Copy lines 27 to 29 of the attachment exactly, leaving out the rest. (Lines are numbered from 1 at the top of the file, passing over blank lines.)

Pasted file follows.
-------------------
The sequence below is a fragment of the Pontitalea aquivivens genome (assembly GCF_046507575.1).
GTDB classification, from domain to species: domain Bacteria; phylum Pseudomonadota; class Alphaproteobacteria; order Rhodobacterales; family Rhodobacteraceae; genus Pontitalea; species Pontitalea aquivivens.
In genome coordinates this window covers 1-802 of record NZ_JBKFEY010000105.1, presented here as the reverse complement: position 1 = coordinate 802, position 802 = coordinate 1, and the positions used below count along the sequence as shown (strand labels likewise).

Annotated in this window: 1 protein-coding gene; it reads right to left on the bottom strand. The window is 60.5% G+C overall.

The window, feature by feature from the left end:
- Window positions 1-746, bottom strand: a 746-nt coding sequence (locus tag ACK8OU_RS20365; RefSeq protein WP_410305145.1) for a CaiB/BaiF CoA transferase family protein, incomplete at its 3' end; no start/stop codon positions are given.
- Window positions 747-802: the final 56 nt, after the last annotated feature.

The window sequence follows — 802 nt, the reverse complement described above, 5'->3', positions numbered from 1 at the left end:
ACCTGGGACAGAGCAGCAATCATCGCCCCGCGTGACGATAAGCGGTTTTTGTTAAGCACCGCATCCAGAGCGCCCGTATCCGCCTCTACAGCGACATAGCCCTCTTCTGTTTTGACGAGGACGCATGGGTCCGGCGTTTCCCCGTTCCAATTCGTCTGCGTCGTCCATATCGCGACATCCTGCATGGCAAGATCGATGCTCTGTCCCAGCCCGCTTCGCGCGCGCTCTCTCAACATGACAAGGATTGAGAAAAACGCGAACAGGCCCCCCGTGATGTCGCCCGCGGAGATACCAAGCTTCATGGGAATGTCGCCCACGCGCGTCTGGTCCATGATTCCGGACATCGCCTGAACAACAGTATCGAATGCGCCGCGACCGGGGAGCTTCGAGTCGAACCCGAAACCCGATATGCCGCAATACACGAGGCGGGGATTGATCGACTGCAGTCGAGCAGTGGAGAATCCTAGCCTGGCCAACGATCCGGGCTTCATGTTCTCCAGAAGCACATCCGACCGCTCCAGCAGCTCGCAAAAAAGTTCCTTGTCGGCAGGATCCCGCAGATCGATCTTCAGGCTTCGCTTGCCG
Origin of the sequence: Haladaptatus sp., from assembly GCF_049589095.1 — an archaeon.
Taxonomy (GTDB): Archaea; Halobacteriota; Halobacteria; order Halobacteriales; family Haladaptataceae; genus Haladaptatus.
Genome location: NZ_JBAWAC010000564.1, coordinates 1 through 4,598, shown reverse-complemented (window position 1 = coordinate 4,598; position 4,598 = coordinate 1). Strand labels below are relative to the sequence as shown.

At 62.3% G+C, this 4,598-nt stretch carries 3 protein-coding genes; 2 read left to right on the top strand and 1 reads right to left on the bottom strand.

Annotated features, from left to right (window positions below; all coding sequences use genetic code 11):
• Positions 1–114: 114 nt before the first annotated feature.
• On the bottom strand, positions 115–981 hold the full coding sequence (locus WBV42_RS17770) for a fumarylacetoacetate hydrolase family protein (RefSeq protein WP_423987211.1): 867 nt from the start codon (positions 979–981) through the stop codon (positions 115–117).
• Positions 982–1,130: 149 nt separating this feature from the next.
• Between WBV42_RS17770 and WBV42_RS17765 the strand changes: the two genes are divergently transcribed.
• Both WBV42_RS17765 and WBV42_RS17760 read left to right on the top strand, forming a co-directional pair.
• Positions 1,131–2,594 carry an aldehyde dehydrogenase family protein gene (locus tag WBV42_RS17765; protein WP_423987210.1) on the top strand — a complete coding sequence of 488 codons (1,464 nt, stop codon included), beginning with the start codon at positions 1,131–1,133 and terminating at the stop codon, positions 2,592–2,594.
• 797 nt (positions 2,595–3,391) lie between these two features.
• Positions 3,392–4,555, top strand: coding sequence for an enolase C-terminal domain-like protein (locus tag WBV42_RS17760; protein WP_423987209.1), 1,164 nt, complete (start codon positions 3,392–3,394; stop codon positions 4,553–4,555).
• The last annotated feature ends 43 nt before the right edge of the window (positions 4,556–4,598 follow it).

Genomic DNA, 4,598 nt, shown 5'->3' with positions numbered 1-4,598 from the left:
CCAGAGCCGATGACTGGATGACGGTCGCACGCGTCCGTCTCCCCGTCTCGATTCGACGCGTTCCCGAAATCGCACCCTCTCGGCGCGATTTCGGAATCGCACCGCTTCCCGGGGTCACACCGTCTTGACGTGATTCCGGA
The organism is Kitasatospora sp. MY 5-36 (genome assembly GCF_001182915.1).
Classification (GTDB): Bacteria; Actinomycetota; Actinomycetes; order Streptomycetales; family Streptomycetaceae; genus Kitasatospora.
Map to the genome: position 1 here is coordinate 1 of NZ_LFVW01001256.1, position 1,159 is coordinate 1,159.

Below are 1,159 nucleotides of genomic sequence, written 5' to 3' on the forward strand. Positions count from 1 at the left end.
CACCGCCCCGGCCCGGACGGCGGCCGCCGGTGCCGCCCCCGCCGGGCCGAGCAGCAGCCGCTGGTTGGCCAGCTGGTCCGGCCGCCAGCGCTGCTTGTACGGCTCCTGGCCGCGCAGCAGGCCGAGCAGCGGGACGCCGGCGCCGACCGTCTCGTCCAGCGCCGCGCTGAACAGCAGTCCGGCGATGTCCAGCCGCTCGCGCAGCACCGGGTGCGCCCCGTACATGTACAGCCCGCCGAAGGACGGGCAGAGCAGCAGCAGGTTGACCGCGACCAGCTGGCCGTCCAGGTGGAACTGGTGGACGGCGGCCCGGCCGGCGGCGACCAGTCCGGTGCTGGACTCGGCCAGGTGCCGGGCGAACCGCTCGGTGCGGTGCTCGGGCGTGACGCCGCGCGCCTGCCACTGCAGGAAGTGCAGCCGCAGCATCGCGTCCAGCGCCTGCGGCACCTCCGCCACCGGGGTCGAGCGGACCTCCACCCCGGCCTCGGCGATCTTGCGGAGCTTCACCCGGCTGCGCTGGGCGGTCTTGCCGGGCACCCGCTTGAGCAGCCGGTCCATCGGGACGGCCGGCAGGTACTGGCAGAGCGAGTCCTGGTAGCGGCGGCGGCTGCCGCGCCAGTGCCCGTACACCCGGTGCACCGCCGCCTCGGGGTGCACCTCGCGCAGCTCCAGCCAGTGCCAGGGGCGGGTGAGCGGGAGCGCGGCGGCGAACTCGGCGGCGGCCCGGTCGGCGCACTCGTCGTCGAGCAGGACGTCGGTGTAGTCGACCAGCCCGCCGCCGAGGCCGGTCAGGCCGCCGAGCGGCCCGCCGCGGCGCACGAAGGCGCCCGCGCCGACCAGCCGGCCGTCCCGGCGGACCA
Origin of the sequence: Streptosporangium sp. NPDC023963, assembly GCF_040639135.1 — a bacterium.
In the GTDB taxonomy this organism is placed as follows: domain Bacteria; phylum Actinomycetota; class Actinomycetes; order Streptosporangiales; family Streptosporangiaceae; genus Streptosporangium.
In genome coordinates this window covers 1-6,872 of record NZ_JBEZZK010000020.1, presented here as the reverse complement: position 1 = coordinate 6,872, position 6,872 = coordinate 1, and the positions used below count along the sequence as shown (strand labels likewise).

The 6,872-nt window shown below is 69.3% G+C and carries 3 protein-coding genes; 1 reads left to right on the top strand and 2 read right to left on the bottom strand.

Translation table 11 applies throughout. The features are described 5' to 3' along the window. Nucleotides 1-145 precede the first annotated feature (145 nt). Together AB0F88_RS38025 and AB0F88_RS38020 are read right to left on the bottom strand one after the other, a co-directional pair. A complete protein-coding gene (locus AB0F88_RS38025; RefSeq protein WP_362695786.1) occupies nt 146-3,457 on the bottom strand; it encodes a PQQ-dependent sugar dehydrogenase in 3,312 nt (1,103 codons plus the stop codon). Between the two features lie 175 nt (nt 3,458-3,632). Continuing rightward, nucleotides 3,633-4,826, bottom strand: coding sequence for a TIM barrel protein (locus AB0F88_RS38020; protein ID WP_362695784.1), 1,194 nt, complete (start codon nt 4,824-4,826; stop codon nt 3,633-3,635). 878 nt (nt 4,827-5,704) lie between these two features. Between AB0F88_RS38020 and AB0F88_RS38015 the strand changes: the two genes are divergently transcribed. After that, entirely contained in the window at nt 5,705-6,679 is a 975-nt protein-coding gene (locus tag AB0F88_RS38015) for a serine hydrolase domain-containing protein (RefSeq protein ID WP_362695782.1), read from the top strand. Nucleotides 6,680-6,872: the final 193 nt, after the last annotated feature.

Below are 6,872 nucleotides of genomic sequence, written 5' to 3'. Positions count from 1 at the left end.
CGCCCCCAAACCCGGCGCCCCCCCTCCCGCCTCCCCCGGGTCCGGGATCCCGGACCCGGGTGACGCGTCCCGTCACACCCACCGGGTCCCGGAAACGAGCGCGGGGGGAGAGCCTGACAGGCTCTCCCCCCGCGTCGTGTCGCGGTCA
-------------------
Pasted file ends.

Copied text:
Classification (GTDB): Bacteria; Actinomycetota; Actinomycetes; order Streptomycetales; family Streptomycetaceae; genus Kitasatospora.
Map to the genome: position 1 here is coordinate 1 of NZ_LFVW01001256.1, position 1,159 is coordinate 1,159.

Below are 1,159 nucleotides of genomic sequence, written 5' to 3' on the forward strand. Positions count from 1 at the left end.